The next major march on Washington may be thousands of scientists; this week nearly 700,000 scientists and supporters of science have signed up for a new private Facebook group called March for Science (in addition, there’s a public group, also called March for Science).
Many scientists feel under attack by the new administration of President Donald Trump. For example, the former head of Trump’s transition team at the Environmental Protection Agency, Myron Ebell, tells the Associated Press he expects the new administration to seek significant budget and staff cuts. Ebell says he would like to see the EPA workforce cut in half. He predicts the president may seek to cut about $1 billion from the EPA’s $8 billion annual budget. He also says Trump likely will seek significant reductions to the agency’s workforce of about 15,000 employees. The transition staff at EPA has mandated a temporary media blackout and a freeze on contracts and grants.
And that’s a concern for some scientists at the University of South Florida. More than 130 professors, researchers and graduate students have signed a letter to President Judy Genshaft and others in the USF administration asking for the university to stand behind their work.
WMNF interviewed Suzanne Young, a PhD candidate in the biology department at the University of South Florida in Tampa.
“It’s a short, concise, straightforward, letter in response to–it was actually written in early December when some of the nominations for Trump’s cabinet were being released–Myron Ebell was the one red flag that came out as someone who was a climate change denier and had worked to spread propaganda that would question the scientific consensus.
“What we were asking, in this letter, is for the USF Administration to make a statement that stands by its scientists, stands by its educators, who are teaching climate change and supports this commitment to sustainable development and innovation, which they have stated in the past is a priority. But, it feels really necessary right now, in this political climate, to reemphasize this and to be leaders in this kind of intellectual fight for objective reality and scientific truths.”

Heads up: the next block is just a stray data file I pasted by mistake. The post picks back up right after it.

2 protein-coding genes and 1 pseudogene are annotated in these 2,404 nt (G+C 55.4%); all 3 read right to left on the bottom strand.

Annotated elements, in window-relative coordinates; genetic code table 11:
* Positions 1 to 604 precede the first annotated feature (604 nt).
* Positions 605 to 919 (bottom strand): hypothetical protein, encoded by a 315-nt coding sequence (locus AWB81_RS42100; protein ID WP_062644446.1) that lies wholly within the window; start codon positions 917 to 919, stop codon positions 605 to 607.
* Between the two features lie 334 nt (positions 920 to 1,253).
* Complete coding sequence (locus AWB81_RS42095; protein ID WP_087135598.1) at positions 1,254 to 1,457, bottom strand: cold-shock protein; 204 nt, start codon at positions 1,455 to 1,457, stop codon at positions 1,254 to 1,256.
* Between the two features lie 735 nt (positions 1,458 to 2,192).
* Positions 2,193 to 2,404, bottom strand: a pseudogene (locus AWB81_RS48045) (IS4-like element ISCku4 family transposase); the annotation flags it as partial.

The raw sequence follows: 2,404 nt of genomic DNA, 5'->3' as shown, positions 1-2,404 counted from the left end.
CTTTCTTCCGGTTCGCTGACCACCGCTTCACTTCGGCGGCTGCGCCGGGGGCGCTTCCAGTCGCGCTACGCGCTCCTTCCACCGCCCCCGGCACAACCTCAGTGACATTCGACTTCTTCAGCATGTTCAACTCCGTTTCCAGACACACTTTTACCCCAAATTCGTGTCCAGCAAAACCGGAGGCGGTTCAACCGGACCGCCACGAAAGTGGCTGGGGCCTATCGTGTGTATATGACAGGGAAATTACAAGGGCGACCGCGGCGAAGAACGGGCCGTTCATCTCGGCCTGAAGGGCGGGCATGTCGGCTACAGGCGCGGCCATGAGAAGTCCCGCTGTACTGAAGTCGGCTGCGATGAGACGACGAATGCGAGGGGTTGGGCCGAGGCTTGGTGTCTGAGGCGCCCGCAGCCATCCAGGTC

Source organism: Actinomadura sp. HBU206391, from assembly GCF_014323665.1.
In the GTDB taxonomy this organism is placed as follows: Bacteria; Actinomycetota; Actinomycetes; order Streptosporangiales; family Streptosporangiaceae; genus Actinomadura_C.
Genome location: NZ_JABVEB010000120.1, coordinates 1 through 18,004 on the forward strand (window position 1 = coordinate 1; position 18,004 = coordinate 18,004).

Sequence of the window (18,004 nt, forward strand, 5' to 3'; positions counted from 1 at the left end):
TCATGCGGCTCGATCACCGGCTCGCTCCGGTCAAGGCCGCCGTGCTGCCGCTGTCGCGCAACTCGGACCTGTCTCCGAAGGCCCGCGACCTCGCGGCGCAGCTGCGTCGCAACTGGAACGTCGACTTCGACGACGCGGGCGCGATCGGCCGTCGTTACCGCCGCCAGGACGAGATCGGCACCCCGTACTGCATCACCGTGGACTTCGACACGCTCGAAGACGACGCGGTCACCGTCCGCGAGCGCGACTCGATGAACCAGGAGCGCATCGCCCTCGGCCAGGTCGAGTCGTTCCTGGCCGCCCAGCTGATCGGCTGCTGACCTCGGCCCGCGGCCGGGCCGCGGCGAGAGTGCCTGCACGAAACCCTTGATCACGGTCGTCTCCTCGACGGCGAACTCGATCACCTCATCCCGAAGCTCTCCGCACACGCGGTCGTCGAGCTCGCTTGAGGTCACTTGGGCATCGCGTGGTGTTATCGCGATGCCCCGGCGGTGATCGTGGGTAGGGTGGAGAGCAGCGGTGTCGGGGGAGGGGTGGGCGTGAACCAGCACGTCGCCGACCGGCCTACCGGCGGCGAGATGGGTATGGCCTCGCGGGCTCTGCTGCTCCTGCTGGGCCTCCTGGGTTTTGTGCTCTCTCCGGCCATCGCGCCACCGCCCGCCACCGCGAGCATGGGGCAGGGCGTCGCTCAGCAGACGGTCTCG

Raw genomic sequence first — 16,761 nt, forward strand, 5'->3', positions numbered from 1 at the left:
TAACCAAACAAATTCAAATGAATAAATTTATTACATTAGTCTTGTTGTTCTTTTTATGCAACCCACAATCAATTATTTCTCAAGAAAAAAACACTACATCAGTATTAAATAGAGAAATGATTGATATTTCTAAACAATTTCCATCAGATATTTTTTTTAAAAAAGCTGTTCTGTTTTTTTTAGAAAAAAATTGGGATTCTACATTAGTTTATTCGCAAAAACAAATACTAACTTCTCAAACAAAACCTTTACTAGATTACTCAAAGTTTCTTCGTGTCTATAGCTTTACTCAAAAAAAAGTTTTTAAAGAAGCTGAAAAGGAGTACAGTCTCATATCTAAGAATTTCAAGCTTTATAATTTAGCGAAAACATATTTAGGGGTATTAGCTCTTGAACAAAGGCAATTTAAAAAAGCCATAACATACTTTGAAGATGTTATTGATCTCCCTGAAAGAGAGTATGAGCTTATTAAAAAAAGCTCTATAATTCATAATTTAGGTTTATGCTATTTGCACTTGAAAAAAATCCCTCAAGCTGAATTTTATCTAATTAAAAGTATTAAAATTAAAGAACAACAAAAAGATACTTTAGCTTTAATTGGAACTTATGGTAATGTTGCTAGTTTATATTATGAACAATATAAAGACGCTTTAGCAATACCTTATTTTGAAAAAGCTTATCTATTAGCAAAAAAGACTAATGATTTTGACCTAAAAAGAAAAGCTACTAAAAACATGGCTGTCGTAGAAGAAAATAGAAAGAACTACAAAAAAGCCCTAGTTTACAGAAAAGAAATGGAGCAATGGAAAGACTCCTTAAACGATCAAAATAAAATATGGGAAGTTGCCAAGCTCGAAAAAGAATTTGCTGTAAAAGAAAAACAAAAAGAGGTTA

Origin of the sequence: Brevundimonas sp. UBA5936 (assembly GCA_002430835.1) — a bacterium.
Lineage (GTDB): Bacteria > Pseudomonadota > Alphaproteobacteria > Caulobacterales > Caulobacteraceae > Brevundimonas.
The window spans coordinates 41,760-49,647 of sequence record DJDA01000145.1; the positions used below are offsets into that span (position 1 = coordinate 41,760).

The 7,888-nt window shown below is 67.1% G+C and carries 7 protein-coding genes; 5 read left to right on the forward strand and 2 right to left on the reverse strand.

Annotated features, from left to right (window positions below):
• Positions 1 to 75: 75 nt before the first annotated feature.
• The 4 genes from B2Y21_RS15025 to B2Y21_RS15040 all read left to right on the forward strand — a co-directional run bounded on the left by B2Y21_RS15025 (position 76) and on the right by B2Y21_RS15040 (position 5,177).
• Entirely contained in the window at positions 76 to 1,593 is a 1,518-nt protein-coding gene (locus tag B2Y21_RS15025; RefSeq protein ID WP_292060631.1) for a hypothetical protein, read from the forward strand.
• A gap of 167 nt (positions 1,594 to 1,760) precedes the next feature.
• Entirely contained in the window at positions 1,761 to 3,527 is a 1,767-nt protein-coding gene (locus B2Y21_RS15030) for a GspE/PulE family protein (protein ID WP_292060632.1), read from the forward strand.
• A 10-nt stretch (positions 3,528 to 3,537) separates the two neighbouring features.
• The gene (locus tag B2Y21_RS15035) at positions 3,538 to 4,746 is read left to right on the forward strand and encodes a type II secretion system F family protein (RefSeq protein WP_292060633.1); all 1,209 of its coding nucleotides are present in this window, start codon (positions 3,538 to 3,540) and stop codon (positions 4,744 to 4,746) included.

Have you gotten a response from the administration?
“I have not gotten a response yet. The letter was delivered on January 13th and I took a hard copy over to the President’s office, gave it to staff there and I emailed to President Genshaft and all the Provost’s office and Academic Deans and I have not gotten a reply yet.”
If it turns out that the administration doesn’t reply, what do you think that that says about the administration of USF’s commitment to academic freedom and you being able to do your good science?
“I think it’s not an option, right now, to remain silent and as academic leaders, we need to take responsibility for intellectual integrity and we need to speak out and stand up for objective facts and for scientific consensus.
“If there’s no statement, whether it’s directly responding to our letter or in some way responding to this attack on science, then I’m sure people here will mobilize and we’ll put pressure on our administration, on our community, to recognize the severity and reality and danger that’s posed by the threat of climate change.”
Finally, who has signed it? Not necessarily the names of people, but, what are the positions? Is it only students or are there professors?
“It’s over 100 signatures, including a lot of grad-students in the sciences, including faculty, including some administrators, some department chairs and it’s a very broad group from over a dozen different departments. It’s not just the scientists doing the research who care about this, it’s the larger USF community also cares about this, especially as we are living in a state that’s projected to be so severely impacted by climate change.”
Is there anything else I didn’t ask that you’d like to say about this?
“We need to keep pressuring our leaders, at the local level, including in our academic institutions and also in our local governments. Keep pressuring our Senators to vote against these nominees, who are still saying that there’s room for this discussion on whether climate change is caused by humans and CO2 emissions. Calling Rubio, calling Nelson, to push them to vote against Scott Pruitt for the EPA, and Rick Perry for Department of Energy, who are openly climate change deniers and will not accept the consensus of scientific experts, which is just really irresponsible and dangerous.”
Young says, “many of us are planning to march for science.”
The USF administration declined WMNF News’ interview request. But in a written statement, spokesperson Adam Freeman wrote: “The university has received the letter and will be providing a response to the group in the near future. We will be happy to share that response with you once it has been sent to the group of students, faculty and alumni.”
There’s also a March for Science St. Pete Facebook page.
Information from the Associated Press was used in this report.